One of Mallorca’s most celebrated fiestas is that of Sant Antoni , a two-day festival, which begins each year on the eve of the Feast of St Anthony, 16 January.
Sant Antoni is the patron saint of animals. He was in fact an Egyptian Christian monk who, the story goes, was visited by the Devil, in the guise of a woman whilst living in the desert. Keen to avoid temptation he walked across the burning embers of a fire by way of a distraction and therein was born the tradition of fire and devils on the eve of the 16th January. Great bonfires are lit across the island and crowds dance around them taking part in the ancient ritual of purification and the triumph of good over evil.
Once huge bonfires are lit, `Dimonis´ (demons) , dressed in masks, carrying flaming torches and letting off fire crackers charge through the crowds. A traditional song “Lo Elogi” is repeatedly sung accompanied by “ximbombades,” local musicians playing Mallorcan friction-drums.
When all the crackers have been blasted and the bonfires have subsided a little, the festival goers use the embers to grill meat and sausages (often sobrassada and butifarron) all of course washed down with some local wine.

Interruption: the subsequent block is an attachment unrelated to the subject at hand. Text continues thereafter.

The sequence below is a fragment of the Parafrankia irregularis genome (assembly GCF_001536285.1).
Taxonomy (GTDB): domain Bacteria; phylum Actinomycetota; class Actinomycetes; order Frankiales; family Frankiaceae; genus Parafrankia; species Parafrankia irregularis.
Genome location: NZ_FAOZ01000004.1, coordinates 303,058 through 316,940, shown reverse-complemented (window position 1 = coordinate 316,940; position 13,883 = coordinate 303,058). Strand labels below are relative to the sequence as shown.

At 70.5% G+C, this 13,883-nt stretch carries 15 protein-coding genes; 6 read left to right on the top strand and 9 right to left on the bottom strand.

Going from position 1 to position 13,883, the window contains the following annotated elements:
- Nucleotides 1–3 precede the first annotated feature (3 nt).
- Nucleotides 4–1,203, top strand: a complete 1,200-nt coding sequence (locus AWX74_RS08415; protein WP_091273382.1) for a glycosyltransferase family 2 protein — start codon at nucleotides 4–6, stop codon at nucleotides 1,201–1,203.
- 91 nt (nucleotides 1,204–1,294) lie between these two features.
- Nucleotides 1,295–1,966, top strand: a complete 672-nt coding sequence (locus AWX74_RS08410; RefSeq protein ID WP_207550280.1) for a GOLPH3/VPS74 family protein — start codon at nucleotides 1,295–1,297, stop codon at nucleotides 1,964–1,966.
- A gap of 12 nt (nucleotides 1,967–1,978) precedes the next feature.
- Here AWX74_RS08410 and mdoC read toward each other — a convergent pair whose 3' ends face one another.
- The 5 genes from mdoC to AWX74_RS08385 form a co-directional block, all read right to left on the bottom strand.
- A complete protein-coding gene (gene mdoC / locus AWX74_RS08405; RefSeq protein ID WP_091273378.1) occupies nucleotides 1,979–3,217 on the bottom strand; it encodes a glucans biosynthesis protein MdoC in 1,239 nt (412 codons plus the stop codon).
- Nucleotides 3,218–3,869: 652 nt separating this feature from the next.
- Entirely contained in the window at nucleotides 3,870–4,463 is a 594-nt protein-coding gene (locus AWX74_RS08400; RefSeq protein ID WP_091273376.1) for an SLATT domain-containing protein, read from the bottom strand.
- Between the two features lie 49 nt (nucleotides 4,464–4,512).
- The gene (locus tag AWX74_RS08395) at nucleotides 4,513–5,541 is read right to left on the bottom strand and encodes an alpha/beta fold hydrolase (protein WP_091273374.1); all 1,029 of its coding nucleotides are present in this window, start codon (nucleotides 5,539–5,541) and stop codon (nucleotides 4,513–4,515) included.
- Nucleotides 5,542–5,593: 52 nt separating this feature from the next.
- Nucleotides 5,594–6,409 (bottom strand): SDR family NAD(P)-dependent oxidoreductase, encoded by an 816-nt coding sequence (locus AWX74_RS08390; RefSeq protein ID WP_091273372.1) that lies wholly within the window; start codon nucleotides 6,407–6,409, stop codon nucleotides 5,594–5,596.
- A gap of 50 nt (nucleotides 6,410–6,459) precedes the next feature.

Families and groups of friends gather together for these `torradas´(Mallorcan barbeques) which are great fun and last to the early hours.
Day two of the festival, 17 January is all about the animals. Across the island locals come together to have their animals blessed. After Mass in honour of the saint, the ‘Beneïdes’ (Blessing) of animals takes place outside the church in each of the island´s towns and villages where all manner of domestic animals from dogs, pigs and chickens, to canaries and horses will be blessed by the priest.
January is a special time to travel to Mallorca, offering a better climate than other Northern European countries and, with longer daylight hours and temperatures averaging around 20 degrees, the short dark days of home seem a world away.
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